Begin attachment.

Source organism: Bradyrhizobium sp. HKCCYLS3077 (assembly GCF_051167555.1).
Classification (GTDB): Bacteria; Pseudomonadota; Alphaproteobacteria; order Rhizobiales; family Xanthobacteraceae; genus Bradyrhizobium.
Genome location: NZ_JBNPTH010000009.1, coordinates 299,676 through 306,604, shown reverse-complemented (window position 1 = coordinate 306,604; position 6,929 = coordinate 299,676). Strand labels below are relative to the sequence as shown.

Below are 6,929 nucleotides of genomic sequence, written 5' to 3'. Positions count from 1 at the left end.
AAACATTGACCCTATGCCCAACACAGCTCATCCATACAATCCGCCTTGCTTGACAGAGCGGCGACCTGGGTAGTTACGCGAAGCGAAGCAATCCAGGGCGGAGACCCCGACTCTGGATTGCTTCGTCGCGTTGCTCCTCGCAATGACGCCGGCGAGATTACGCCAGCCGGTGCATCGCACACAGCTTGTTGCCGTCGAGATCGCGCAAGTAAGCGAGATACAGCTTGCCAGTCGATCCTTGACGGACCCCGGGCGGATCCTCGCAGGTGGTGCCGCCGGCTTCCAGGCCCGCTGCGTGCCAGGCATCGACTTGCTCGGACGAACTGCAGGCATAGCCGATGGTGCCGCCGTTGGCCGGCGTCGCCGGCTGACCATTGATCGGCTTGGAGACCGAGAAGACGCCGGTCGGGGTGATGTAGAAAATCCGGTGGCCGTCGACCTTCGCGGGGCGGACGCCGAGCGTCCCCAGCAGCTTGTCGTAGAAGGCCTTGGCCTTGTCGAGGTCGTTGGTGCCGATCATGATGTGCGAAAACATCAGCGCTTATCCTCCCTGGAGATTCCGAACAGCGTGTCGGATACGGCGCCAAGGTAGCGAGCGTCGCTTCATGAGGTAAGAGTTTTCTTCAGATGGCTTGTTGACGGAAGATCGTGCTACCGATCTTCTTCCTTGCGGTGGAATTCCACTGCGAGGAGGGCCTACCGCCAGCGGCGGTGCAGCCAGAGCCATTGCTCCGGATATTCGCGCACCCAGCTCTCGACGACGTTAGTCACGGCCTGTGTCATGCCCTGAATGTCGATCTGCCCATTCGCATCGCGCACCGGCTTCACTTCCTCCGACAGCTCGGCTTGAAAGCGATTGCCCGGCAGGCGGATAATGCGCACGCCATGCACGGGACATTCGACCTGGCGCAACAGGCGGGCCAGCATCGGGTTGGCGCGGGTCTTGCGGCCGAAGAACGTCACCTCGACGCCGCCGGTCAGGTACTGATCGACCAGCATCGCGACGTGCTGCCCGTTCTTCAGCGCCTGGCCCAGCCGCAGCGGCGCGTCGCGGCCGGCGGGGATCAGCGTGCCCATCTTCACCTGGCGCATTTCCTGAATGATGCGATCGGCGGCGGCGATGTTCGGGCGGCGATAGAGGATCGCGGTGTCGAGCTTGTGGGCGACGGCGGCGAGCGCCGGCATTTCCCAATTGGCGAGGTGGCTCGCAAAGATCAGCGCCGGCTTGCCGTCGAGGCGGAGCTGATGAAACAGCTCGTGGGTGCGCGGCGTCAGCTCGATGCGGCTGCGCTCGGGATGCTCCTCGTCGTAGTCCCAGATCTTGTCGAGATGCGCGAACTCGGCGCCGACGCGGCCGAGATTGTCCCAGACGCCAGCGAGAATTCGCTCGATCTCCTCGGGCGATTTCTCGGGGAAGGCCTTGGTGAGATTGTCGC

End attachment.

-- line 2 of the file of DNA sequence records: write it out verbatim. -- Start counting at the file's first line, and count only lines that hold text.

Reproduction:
Classification (GTDB): Bacteria; Pseudomonadota; Alphaproteobacteria; order Rhizobiales; family Xanthobacteraceae; genus Bradyrhizobium.